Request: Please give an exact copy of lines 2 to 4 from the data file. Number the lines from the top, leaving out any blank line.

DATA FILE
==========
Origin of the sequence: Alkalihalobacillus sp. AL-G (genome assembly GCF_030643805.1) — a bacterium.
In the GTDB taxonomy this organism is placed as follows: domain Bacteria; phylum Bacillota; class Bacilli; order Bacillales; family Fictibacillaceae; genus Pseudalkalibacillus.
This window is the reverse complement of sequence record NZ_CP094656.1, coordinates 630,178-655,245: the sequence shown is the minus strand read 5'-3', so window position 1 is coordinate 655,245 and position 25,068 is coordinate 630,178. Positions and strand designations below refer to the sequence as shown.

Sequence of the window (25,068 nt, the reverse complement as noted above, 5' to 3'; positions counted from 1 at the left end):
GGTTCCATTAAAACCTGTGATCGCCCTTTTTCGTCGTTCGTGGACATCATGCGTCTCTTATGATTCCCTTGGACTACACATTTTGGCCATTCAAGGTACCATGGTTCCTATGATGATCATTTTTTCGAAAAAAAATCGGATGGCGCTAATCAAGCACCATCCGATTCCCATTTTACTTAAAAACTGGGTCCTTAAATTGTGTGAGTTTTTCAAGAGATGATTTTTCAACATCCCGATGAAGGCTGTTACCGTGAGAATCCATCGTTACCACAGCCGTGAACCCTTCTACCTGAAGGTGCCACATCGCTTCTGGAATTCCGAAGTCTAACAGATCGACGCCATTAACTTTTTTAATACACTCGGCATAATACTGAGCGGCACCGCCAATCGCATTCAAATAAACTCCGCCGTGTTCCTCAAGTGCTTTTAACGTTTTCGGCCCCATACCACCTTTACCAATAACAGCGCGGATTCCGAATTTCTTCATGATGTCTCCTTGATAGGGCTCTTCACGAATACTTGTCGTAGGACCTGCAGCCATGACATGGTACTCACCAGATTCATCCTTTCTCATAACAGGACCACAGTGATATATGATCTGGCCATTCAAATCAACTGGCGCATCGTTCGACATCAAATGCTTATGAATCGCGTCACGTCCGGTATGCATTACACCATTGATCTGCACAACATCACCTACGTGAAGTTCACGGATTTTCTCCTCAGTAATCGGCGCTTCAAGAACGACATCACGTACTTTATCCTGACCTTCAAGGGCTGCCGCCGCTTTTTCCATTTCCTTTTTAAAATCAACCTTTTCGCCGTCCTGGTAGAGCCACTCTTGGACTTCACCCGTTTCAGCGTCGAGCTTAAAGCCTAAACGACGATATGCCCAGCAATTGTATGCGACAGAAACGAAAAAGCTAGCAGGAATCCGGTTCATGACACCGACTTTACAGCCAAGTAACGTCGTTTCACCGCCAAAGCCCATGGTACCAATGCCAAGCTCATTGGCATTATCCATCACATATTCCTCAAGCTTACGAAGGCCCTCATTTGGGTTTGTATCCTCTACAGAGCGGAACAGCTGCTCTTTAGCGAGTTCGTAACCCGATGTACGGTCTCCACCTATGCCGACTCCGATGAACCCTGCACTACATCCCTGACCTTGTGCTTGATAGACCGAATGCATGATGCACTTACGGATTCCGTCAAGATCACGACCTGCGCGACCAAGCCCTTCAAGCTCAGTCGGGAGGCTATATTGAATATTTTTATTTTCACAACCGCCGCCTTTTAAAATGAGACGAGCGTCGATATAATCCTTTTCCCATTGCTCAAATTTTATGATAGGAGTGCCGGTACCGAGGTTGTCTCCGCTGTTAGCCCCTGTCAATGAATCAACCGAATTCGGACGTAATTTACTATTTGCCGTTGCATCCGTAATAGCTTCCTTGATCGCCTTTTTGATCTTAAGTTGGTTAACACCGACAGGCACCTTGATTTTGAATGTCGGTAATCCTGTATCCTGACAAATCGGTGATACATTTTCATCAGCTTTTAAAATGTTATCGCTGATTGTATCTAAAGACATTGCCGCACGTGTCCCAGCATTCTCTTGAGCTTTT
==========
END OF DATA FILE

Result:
In the GTDB taxonomy this organism is placed as follows: domain Bacteria; phylum Bacillota; class Bacilli; order Bacillales; family Fictibacillaceae; genus Pseudalkalibacillus.
This window is the reverse complement of sequence record NZ_CP094656.1, coordinates 630,178-655,245: the sequence shown is the minus strand read 5'-3', so window position 1 is coordinate 655,245 and position 25,068 is coordinate 630,178. Positions and strand designations below refer to the sequence as shown.

Sequence of the window (25,068 nt, the reverse complement as noted above, 5' to 3'; positions counted from 1 at the left end):